thumbtack registration 009 If such small holes allowed color editions to be printed, why not thumbtacks instead of larger ones made by punches? Thumbtacks were very cheap, coming in two designs that I know of. The more common is the domed version with the pins welded inside, the better model would be the flat top ones with the pin stamped and put upright within the round piece of metal. This would allow the head to lay flat against the press bed with less problems. These seem to be harder to find, so the domed ones had to do. All that would be required was a couple of thumbtacks, a piece off of an aluminium plate, a old wine bottle cork and some masking tape. What could be simpler and cheaper?

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A strip of aluminium is cut about 2.5 – 3 inches wide and as long as you need to get accurate registration on the paper. The longer this distance, the better. I suggest you make a system you can use for most of your editions, but shorter ones can be assembled for smaller sizes. Set up a standard for ease of printing. Mark where the holes are to be with both coming closer to one edge along the long side, keeping them the same distance from the edge. A wide piece of metal will be sturdier to work with. A thumbtack is placed pin up on a hard surface like the press bed and the metal is put over it about where you want the hole. Use a cork to press down to drive the pin through the metal without hurting yourself. Now do the same with the other end.

To keep the thumbtacks in place, secure them with a small piece of masking tape. The registration strip can be attached to the press bed with strips of masking tape along both edges.

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To punch your plates I suggest going in from the printing side, so that the metal is pushed towards the back will not be able to hurt your roller from the resulting sharp points. Instead you can file off the protrusions.

To prepare your paper for the edition, you use the cork to place the holes. The hole area should be reinforced with masking tape to strength the paper as there will be much stress there from the thin pins. Set up stops so that your borders are even on all the edition.

As I recommend for waterless rollup, do it on a surface beside the press bed and avoid having to miss the pins. The inked plate is put on the press bed unto the pins, the paper in placed on top and the tympan placed against the protruding thumbtack pins. This is similar to using the larger pin system, with the same results.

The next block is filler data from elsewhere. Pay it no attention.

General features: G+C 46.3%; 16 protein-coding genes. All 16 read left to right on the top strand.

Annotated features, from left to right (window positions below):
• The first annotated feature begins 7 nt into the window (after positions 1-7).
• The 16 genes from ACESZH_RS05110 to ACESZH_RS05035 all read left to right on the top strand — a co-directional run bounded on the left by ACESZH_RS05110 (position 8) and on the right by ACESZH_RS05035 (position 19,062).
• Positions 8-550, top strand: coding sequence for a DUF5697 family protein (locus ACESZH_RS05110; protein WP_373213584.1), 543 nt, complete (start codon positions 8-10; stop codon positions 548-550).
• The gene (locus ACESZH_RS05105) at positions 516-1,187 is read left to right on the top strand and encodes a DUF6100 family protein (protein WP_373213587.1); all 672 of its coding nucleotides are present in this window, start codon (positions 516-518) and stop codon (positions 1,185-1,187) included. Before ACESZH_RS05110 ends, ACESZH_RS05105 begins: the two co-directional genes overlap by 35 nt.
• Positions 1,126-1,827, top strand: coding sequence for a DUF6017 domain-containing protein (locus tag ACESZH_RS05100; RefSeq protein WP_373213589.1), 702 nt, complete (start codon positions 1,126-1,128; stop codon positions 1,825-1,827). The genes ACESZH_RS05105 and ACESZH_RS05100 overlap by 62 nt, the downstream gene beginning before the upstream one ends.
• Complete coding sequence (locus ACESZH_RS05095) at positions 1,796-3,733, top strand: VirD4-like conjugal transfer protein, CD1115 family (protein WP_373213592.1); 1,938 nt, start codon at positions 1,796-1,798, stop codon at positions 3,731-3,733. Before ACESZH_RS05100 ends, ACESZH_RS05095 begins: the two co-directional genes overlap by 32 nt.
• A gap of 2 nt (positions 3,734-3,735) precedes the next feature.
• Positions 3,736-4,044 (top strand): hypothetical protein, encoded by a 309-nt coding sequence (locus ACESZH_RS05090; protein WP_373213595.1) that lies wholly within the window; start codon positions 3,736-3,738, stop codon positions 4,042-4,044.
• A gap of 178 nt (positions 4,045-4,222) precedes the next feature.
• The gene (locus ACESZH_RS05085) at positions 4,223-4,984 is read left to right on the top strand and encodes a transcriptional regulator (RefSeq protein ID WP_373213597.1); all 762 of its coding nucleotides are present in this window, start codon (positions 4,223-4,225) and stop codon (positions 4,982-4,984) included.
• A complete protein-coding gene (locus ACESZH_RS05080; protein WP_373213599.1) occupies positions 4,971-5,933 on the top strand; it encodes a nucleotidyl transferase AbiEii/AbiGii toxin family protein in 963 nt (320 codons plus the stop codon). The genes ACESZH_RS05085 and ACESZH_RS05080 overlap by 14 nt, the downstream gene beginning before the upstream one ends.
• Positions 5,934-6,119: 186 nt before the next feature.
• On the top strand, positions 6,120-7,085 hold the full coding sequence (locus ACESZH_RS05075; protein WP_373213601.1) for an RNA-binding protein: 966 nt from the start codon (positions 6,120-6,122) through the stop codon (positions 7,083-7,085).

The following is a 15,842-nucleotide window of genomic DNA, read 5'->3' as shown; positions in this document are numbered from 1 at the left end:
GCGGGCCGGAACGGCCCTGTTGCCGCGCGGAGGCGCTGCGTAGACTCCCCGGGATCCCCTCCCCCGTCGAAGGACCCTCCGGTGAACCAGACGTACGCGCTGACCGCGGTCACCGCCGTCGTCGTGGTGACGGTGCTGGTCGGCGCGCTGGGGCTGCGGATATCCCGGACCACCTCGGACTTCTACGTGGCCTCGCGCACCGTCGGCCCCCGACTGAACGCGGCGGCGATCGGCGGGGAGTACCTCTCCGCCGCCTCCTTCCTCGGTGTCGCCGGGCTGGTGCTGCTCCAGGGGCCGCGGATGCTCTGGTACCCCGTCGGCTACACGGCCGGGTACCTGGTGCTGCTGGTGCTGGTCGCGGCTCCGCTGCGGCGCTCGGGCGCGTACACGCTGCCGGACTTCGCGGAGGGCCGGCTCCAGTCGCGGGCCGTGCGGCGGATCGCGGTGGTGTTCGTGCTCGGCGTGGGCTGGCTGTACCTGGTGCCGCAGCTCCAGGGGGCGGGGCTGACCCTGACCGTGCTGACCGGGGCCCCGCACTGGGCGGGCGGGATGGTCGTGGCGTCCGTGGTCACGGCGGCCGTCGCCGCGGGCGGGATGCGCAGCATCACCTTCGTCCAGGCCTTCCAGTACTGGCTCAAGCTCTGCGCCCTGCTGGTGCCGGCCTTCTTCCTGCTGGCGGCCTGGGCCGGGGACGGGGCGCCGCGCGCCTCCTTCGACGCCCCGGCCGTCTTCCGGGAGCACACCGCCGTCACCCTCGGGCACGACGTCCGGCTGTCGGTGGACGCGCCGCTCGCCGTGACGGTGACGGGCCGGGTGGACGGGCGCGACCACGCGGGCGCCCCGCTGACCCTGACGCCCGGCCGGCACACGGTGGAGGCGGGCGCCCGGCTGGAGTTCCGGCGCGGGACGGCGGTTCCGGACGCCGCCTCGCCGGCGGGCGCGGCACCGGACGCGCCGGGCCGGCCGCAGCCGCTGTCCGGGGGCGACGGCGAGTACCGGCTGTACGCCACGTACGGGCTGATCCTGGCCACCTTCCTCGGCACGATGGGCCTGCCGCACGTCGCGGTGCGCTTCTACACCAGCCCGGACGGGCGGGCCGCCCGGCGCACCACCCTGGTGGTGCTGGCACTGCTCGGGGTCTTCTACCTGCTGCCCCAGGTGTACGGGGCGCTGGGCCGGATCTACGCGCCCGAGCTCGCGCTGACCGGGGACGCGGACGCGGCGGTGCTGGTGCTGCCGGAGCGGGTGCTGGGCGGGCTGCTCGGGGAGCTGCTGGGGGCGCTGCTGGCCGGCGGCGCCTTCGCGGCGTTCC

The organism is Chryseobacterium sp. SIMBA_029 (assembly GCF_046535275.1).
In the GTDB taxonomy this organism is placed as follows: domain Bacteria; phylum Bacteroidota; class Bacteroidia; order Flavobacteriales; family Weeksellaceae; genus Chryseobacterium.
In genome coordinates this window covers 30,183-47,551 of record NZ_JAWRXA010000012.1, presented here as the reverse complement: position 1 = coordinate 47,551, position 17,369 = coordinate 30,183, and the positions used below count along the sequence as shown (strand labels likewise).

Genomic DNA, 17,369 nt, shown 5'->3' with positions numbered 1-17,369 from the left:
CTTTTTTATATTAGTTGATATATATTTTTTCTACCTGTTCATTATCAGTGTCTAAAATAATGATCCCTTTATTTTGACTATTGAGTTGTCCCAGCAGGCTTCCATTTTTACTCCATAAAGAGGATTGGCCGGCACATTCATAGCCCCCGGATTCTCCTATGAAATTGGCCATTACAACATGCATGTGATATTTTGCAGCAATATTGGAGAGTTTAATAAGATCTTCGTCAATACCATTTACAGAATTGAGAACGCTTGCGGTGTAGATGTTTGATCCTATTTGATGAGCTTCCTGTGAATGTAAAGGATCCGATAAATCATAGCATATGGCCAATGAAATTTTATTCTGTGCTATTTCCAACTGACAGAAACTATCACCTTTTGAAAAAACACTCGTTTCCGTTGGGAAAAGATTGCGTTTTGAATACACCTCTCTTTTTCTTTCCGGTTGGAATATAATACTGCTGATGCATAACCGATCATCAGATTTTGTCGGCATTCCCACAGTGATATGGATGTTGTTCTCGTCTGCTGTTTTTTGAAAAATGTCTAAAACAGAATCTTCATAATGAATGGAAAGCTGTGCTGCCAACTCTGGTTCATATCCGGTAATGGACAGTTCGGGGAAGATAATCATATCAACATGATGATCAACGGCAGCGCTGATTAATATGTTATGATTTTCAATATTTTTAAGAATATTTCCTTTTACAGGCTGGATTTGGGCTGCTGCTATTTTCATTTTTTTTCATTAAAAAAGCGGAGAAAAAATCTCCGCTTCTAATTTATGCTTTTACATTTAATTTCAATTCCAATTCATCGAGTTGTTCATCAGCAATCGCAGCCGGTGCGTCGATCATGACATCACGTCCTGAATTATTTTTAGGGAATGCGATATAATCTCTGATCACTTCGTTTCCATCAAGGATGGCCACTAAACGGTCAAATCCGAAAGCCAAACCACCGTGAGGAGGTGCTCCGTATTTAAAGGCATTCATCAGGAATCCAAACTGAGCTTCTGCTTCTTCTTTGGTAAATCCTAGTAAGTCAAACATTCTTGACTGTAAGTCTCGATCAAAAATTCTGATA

How would this system work for multicolor etchings, if the plate was adhered to a piece of Mylar with wide double faced tape, leaving a distance between the plate and the pin holes? After wiping, the Mylar should be easy to get completely clean for printing. The paper is placed over the plate in register with the pin holes and run through the press. I have not done this, but in theory it should work well if the pins are made shorter so as not to harm the blankets.

Etching Copper Plates with Cupric Chloride

October 30th, 2008

 

clip_image001I was surprised to discover that several amateur electronic workers were etching their copper circuit boards with cupric chloride instead of ferric chloride like in the past. It turns out that this chemical can be regenerated easily with the addition of oxygen from hydrogen peroxide or other oxygen containing chemicals. The electronic industry had taken to using this technology as it is cheaper than ferric chloride that had to be purchased, then discarded through costly disposal fees. While electronic amateurs had found the process, I was amazed that intaglio printmakers had not. Since it seemed to be a continuation of the copper sulfate mordant I discovered in 1992, research into this technology seemed the natural thing for me to do.

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At one time in my research into using copper sulfate, I discovered that by adding enough sodium chloride to the bath so that it turned green, indicating a change from sulfate to a chloride compound. To my astonishment, I found that this bath in time would dissolve the fine copper particles left after etching aluminium or zinc and return to a bright green state for reuse in etching more metal.

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After the universities printmaking department continuously discarded many gallons of used (but regenerated mordant), it was decided to recycle the spent bath using a large plastic barrel with a spigot some distance above the bottom of the container, so that clear mordant could be drawn off when needed. I have learned that a number of American universities were recycling mordant after I made it known on my university website.

Although the copper chloride mordant etches both aluminium and zinc as I first published in LEONARDO, it would had no effect on copper, which many printmakers preferred. Research was certainly needed to introduce this new exciting technology to printmaking, so I started in earnest to find more about it.

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Cupric chloride is expensive and not readily available locally or even from some chemical suppliers. The electronic workers have found that a bath can be produced from a starter solution of hydrochloric (cheaper Muriatic acid) and hydrogen peroxide into which a piece of copper was added for the chemical reaction. As they etched their circuit boards, the cupric chloride would increase and make it more active until a critical point was reached and etching eventual stopped . By adding more hydrogen peroxide, the bath would regenerate immediately so etching could continue. There was no need to discard the mordant as only oxygen, and a small amount of acid might be required from time to time.